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Seniors spread testicular cancer awareness

In order to bring attention and spread awareness on testicular cancer, members of a student group put the balls in their court.

In honor of Testicular Cancer Awareness Month, senior public relations majors Charisse Barnachea, Allinston Saulsberry and Brittany Flowers have dedicated their senior capstone project to the cause by forming their group, CorLeonis.

The “Go Blue to Protect You” campaign aims to raise awareness among men and educate the public about testicular cancer.
“We felt like there are a lot of campaigns out there that raise awareness for other cancers like breast cancer,” Barnachea said. “We know there has been a campaign called Movember [for testicular cancer], and we kind of want to do something like that and make our own spin on it.”

CorLeonis is also in the process of working with the American Cancer Society and the Peoria Chiefs.

Barnachea said she wants people to take away general knowledge from the campaign.

“I don’t think there are many people at Bradley that know about [testicular cancer],” Barnachea said. “We thought it’s the perfect environment here to target college-aged males. We’re also going to try to reach out to older males in the community.”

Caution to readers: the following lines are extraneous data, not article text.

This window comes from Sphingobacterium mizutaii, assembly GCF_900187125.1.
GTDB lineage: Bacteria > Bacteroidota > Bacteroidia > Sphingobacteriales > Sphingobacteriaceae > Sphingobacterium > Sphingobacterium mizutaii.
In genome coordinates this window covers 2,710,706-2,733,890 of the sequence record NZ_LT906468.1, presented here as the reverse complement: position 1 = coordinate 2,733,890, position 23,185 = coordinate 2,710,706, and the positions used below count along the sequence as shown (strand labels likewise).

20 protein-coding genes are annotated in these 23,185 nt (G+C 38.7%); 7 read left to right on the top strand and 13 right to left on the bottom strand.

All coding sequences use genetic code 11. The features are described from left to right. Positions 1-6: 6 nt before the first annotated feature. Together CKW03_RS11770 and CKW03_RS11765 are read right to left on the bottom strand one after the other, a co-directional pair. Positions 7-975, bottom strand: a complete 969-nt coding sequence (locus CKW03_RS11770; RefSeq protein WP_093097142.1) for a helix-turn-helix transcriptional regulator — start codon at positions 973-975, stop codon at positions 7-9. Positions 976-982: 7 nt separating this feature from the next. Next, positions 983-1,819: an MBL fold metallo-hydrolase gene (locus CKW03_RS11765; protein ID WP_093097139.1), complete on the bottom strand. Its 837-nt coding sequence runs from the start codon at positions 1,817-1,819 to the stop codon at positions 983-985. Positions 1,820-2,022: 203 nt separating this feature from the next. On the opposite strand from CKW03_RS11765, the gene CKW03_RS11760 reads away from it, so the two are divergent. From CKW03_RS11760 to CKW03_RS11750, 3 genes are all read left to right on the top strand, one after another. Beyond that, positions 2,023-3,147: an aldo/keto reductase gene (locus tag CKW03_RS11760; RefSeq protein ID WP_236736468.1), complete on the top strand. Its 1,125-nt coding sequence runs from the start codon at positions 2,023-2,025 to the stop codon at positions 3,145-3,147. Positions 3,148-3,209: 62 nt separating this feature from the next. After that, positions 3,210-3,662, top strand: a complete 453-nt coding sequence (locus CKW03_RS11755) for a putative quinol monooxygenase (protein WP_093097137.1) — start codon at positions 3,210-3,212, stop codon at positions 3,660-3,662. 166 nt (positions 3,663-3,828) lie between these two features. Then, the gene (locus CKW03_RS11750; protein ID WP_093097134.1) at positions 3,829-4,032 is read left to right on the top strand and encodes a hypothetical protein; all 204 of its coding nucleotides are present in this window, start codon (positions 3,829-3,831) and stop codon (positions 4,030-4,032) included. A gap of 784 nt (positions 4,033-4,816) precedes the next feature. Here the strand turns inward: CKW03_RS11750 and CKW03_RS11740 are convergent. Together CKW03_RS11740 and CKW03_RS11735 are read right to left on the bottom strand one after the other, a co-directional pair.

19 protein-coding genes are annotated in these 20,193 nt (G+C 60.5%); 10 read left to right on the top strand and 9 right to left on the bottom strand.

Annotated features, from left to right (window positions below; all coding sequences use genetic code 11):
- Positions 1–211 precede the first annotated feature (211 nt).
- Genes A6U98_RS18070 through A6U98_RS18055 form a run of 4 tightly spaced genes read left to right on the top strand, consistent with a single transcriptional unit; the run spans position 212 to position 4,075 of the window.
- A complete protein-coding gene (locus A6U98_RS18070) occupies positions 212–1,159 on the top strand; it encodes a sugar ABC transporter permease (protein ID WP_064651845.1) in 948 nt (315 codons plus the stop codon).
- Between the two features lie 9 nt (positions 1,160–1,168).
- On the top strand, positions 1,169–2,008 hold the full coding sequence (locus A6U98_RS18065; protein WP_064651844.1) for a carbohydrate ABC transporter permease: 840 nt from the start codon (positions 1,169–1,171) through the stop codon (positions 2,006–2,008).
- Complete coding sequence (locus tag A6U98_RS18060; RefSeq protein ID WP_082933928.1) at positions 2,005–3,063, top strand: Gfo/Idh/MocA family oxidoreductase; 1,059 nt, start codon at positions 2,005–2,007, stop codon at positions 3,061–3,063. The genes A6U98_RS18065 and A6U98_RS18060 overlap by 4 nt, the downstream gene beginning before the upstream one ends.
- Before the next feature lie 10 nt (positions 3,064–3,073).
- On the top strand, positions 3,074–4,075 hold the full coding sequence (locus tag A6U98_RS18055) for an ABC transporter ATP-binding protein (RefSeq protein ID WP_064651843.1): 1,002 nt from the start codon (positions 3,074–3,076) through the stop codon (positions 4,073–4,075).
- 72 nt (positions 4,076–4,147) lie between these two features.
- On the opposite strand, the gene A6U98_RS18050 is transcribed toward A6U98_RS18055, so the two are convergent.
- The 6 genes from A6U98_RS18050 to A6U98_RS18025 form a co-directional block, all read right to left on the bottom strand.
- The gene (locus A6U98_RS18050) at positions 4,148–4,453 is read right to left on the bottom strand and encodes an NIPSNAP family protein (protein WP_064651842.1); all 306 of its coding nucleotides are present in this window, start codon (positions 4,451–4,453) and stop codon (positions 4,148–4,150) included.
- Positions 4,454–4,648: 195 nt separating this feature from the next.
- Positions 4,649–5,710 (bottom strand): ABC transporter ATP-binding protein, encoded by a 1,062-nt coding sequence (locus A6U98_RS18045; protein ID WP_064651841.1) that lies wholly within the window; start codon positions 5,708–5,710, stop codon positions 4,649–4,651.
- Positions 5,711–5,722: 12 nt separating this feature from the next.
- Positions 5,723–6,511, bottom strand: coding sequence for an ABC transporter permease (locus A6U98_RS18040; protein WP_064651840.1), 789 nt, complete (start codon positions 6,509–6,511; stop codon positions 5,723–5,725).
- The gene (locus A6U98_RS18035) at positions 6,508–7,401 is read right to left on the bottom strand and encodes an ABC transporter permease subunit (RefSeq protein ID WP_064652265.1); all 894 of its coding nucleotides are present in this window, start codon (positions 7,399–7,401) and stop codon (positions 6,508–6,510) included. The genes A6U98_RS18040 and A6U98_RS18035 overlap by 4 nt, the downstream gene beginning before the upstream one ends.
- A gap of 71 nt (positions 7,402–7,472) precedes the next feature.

According to Barnachea, CorLeonis is still in the preliminary stages and is in the process of deciding which events to organize with the Peoria Chiefs, who agreed to be the face of the campaign.

“We want to educate the public because we know that not many people do self-examinations,” she said. “It’s one of those things that is not necessarily taboo, but people feel uncomfortable talking about it.”

Saulsberry said the subject matter hits home for her because her uncle died of prostate cancer. He did not know the symptoms and went to an examination too late.

“I believe that bringing awareness to testicular cancer can hopefully get males to take their health more seriously, which will encourage them to make regular appointments and get themselves tested,” she said.

Aside from raising awareness and encouraging testing, Saulsberry said she hopes her group can successfully bridge the American Cancer Society with the Peoria Chiefs in hopes of a new partnership for the future.

“We just want to tell people to be more proactive about their help. We want to break that stigma,” Barnachea said. “You don’t have to be that scared because it’s actually 100 percent treatable with early detection. If you detect it later on, then you have less chance of recovering.”

For more information, call CorLeonis at (847) 331-5465 or email

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